"We see it as the first step toward a project providing information to both men and women of their risk of major diseases and what they might do," said Cuzick.
"Rather than having health education that is blanketed to everyone, this would be personal, individualized information as to what your personal risk factors are based on your personal history." (emphasis mine)
Jonathan Tyrer, Stephen W. Duffy, Jack Cuzick. A breast cancer prediction model incorporating familial and personal risk factors. Statistics in Medicine. Volume 23, Issue 7 , Pages 1111 - 1130. (Abstract or full text in pdf)
"Public Opinion Research Into Genetic Privacy Issues" Prepared for the Biotechnology Assistant Deputy Minister Coordinating Committee, Government of Canada, by Pollara Research and Earnscliffe Research and Communications. Final Report issued in March 2003. (Summary in HTML or report in PDF)
• general familiarity and awareness of genetic information and privacy issues;
• willingness to undergo, and experience with genetic testing;
• perceptions of the current and preferred governance models for privacy in connection with personal genetic information;
• the role of research and potential privacy constraints on its use of genetic information; and
• the degree to which insurance companies should have access to existing genetic information.
Authors describe the following three "general impressions" from the survey:
(1) Canadians have not yet engaged in any profound way in thinking about the privacy implications in the coming revolution in personal genetic information.
(2) Genetic information is generally seen in the same light as health information though many believe it to be more fundamentally personal with more worrying implications for abuse.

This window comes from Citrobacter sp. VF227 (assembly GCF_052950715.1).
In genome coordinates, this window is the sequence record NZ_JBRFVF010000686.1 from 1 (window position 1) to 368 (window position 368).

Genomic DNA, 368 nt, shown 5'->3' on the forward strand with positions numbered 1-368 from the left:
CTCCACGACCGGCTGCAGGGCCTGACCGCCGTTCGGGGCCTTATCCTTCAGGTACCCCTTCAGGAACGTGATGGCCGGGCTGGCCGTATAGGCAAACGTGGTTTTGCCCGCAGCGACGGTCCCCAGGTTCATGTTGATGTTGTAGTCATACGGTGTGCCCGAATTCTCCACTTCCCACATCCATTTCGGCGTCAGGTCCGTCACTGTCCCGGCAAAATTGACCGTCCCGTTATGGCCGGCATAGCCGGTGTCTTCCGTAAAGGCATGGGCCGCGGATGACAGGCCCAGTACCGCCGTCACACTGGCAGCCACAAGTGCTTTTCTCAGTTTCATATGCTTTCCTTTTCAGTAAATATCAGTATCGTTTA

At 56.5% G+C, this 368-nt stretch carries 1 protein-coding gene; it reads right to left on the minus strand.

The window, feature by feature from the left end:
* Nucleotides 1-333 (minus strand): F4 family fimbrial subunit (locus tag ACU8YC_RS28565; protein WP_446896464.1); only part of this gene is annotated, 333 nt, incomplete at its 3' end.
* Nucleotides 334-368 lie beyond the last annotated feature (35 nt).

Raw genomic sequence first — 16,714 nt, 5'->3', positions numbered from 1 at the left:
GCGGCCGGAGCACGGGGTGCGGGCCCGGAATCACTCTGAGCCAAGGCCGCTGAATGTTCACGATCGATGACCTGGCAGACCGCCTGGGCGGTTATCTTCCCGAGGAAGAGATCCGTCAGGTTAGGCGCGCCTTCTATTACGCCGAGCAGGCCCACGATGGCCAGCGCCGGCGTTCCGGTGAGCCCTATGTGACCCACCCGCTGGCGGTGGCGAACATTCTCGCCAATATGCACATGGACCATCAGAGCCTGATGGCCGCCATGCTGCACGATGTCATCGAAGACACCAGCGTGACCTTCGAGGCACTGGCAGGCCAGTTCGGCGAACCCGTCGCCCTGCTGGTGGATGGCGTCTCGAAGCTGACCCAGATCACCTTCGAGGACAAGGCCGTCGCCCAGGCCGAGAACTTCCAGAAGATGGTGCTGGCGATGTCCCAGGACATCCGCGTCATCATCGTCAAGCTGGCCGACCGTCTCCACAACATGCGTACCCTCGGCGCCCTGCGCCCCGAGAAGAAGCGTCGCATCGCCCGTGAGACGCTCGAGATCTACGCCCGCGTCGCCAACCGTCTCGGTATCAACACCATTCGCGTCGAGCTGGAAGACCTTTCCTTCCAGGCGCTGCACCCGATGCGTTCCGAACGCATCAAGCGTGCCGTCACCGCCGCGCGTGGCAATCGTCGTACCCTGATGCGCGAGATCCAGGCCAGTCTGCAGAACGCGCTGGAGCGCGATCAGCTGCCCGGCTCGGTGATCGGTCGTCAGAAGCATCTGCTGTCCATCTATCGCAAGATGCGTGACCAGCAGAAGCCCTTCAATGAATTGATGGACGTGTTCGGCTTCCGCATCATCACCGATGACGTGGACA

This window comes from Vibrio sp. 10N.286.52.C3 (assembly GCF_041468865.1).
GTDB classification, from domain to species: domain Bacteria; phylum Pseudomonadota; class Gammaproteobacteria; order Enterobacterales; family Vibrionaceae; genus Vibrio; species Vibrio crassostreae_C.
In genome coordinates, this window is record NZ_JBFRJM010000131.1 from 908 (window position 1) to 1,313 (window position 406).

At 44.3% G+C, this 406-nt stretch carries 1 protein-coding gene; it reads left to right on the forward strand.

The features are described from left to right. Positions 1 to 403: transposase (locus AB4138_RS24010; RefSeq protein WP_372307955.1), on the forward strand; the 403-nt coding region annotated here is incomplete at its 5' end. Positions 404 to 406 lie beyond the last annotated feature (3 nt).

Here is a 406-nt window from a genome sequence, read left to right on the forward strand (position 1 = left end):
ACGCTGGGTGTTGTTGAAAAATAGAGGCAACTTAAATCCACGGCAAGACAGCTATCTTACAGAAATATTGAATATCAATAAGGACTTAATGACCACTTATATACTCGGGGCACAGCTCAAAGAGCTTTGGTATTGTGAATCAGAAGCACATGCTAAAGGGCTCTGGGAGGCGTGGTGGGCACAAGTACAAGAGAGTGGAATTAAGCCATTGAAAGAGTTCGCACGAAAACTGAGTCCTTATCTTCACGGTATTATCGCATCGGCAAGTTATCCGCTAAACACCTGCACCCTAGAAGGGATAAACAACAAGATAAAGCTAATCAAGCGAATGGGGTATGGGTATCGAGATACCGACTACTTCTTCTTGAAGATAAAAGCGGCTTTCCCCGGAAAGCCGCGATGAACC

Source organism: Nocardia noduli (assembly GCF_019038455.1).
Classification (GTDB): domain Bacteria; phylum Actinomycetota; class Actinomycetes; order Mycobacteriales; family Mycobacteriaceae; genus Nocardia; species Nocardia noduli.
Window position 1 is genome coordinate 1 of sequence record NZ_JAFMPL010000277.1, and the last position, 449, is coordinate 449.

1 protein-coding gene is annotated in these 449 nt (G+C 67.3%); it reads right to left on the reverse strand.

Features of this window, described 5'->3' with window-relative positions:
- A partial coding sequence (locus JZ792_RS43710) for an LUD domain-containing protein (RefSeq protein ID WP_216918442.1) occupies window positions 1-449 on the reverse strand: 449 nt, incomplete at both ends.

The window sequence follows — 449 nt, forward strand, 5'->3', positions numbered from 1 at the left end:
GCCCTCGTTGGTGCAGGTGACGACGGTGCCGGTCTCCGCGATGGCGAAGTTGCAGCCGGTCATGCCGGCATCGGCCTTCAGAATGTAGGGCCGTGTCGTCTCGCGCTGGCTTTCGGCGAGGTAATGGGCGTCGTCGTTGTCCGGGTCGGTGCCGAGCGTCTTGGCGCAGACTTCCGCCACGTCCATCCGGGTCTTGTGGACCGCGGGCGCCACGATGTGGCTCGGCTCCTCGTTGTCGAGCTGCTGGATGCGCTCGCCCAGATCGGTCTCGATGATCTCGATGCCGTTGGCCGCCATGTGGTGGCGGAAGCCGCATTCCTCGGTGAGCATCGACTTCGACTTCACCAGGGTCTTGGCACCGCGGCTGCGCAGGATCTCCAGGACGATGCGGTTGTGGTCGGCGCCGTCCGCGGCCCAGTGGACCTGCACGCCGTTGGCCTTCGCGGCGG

(3) On the whole, most people believe there are more benefits from knowing more about our genetic information than drawbacks.
Here are some of the more interesting snippets from the research article [Ed. note: This condensation is for the time-harried individuals. I recommend reading the whole document -- only 14 pages -- in order to get more background from the authors about the stats]:
• [F]ewer than one in ten saying they were “very familiar” with the subject matter…This is one of those rare subjects in public opinion research where people truly underestimate their level of familiarity with an issue.
• 95% said they would undergo genetic testing if it would determine the best medical approach to dealing with a disease or condition they had.
• 89% said they would agree to testing to determine if there was an inherited disease they might pass on to their children.
• 58% said they would undergo testing simply to obtain more information about their own genetic characteristics.
• Almost 90% disagree with the proposition that they might not test themselves or their children because there is something “morally wrong” with genetic testing.
• Almost 80% believe government should have the right to prevent the use of genetic testing if it deems the tests’ purpose to be unethical.
• 37% would favor a ban home genetic testing kits [Ed.: Perhaps the most interesting stat of the bunch. The brashness of such a large swath is a bit worrisome].
• 92% of Canadians agree with the proposition that it should be each person’s right to determine whether or not they have a genetic test.
• 91% do not believe that insurance companies should have the right to access existing personal genetic information. The level of opposition has increased since the question was first asked three years ago (86%.)
• 90% said employers should not have access to genetic information of applicants or employees.
• Concern about the confidentiality of personal information is high – particularly when it comes to financial (75% express some level concern) and medical (60%) information. Concern is far less prevalent about personal genetic information (47%)
• There is strong evidence from the research that an increase in knowledge about the area and discussion about it increase the conviction that the benefits of facilitating access to genetic information outweigh the drawbacks. At the end of the survey instrument – after almost 30 minutes of questioning about the issues – the question of benefits versus drawbacks was posed once again. The assessment that benefits of knowing more about our genetic information outdrew drawbacks grew from 63% to 77%.
Much of what I know about the current issues surrounding genetic privacy was gleaned from the excellent collection of papers in the book Genetic Secrets: Protecting Privacy and Confidentiality in the Genetic Era (Yale UP: 1997).